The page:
The Book of Boba Fett Sucks? I know why you don’t like it.
George Lucas created two Boba Fetts. Now they’re both on Disney+.
There are two Boba Fetts. Chances are, you like one of them better than the other. What do I mean? I’ll explain…
And to be clear, I don’t think The Book of Boba Fett sucks, but I do prefer The Mandalorian — by a good margin. So why do some people think The Book of Boba Fett sucks? And why do people (like me) prefer The Mandalorian?
It all revolves around the fact that George Lucas created two Boba Fetts.
As The Book of Boba Fett nears its season finale, Star Wars fans continue to wonder whether or not it’s a good addition to the Star Wars franchise. While The Mandalorian brought a divided fanbase together (very few people speak negatively about Din Djarin’s show), The Book of Boba Fett has brought up some of the old divisions. But why?
Why were fans unified about The Mandalorian, but divided when it comes to The Book of Boba Fett?
The FIRST Boba Fett.
Let’s travel back to the 1980s. The Original Trilogy Era. Boba Fett first appeared in the infamous Star Wars Holiday Special in 1978. If we take the Boba Fett from that show, and also the Boba Fett we see in the Original Trilogy… what do we learn about Boba Fett as a character?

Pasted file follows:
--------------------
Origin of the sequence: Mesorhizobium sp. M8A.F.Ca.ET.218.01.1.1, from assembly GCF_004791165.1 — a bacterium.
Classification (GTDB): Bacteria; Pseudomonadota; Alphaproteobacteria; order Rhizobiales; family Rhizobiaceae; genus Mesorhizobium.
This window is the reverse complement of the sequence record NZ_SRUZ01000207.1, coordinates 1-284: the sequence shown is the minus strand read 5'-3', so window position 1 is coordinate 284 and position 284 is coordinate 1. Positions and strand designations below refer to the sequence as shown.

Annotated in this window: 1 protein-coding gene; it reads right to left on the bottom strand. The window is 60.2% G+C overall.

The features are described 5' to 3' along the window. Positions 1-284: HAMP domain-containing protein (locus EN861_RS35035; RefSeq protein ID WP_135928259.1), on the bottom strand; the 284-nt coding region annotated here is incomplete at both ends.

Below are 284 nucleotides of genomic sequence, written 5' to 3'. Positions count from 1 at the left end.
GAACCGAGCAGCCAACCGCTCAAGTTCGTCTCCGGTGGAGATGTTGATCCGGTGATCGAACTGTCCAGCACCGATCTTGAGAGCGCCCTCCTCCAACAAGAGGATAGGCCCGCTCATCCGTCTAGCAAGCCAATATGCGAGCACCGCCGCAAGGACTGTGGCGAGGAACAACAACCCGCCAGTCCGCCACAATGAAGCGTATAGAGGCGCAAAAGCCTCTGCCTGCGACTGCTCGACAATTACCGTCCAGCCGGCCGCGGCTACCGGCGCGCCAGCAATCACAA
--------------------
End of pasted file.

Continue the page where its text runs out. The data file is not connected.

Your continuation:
1. Boba Fett is a Loner.
A core component of Boba Fett’s character is that he’s a loner. In the Star Wars Holiday Special cartoon, he blatantly despises the creature he’s riding. He doesn’t have a droid. And while he works for people, we don’t see him engaging with other people. Multiple sources have discussed the influence of Spaghetti westerns on Fett’s character, comparing the bounty huner to Sergio Leon’s “Man with No Name.”
2. Boba Fett is a Badass.
Vader called Boba Fett “the best bounty hunter in the galaxy,” and Vader is not easily impressed (just think of how many officers he choked for failing him). And Vader admires Fett despite the fact that Fett talks back to Vader! On Cloud City, Lando Calrissian seems deathly afraid of Vader, but Boba Fett doesn’t show any hint of intimidation. And then, in Return of the Jedi, Fett doesn’t hesitate in taking on Luke Skywalker, a Jedi Knight.